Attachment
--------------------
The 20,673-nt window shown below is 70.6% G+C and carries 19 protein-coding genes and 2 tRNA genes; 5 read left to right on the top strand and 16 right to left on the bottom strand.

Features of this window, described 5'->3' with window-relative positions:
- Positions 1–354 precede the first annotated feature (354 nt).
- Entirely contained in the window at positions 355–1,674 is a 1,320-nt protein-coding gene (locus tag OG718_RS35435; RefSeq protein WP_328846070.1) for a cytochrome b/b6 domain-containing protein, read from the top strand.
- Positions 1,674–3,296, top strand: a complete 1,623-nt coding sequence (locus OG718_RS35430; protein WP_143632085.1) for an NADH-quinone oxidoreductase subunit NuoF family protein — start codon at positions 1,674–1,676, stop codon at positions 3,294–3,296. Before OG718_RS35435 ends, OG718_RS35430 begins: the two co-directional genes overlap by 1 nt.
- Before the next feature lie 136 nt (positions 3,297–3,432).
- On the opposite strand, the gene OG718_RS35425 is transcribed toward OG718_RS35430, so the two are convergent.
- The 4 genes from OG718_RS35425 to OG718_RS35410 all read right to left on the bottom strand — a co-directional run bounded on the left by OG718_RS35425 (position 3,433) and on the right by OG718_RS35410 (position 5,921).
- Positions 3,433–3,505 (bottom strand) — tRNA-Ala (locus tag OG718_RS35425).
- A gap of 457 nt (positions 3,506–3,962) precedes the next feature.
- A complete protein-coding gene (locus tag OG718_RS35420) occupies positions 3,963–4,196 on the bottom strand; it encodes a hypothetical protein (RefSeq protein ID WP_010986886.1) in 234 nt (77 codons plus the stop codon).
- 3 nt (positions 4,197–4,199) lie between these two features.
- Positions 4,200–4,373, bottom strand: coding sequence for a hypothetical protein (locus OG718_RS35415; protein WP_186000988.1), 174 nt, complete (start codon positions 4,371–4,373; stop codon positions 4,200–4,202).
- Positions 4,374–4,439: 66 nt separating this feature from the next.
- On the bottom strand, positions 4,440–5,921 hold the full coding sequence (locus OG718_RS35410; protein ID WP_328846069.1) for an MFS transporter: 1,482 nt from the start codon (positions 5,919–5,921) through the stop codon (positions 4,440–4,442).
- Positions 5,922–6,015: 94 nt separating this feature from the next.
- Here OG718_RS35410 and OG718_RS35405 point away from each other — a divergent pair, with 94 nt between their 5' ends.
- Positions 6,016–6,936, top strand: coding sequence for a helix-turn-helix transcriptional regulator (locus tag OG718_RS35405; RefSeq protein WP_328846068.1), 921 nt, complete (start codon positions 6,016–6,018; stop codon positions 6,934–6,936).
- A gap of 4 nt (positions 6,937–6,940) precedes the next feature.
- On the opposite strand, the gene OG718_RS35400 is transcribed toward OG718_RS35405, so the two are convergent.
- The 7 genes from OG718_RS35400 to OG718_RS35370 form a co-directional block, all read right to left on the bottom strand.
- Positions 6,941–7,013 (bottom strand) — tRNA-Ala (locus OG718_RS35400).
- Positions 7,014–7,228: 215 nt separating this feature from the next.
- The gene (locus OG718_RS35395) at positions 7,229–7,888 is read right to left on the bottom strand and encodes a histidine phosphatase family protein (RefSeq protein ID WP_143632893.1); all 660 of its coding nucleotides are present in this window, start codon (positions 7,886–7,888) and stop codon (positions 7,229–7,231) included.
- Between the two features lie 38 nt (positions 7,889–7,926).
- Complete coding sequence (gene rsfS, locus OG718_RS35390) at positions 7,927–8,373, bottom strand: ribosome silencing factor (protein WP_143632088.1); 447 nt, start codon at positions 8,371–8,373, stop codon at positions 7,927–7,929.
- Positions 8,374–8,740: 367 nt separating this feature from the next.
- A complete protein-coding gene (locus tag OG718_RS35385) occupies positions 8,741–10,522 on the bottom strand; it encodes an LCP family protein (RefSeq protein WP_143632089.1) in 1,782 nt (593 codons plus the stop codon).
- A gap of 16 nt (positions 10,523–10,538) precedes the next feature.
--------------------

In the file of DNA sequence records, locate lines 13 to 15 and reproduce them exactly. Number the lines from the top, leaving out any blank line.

- Positions 4,200–4,373, bottom strand: coding sequence for a hypothetical protein (locus OG718_RS35415; protein WP_186000988.1), 174 nt, complete (start codon positions 4,371–4,373; stop codon positions 4,200–4,202).
- Positions 4,374–4,439: 66 nt separating this feature from the next.
- On the bottom strand, positions 4,440–5,921 hold the full coding sequence (locus OG718_RS35410; protein ID WP_328846069.1) for an MFS transporter: 1,482 nt from the start codon (positions 5,919–5,921) through the stop codon (positions 4,440–4,442).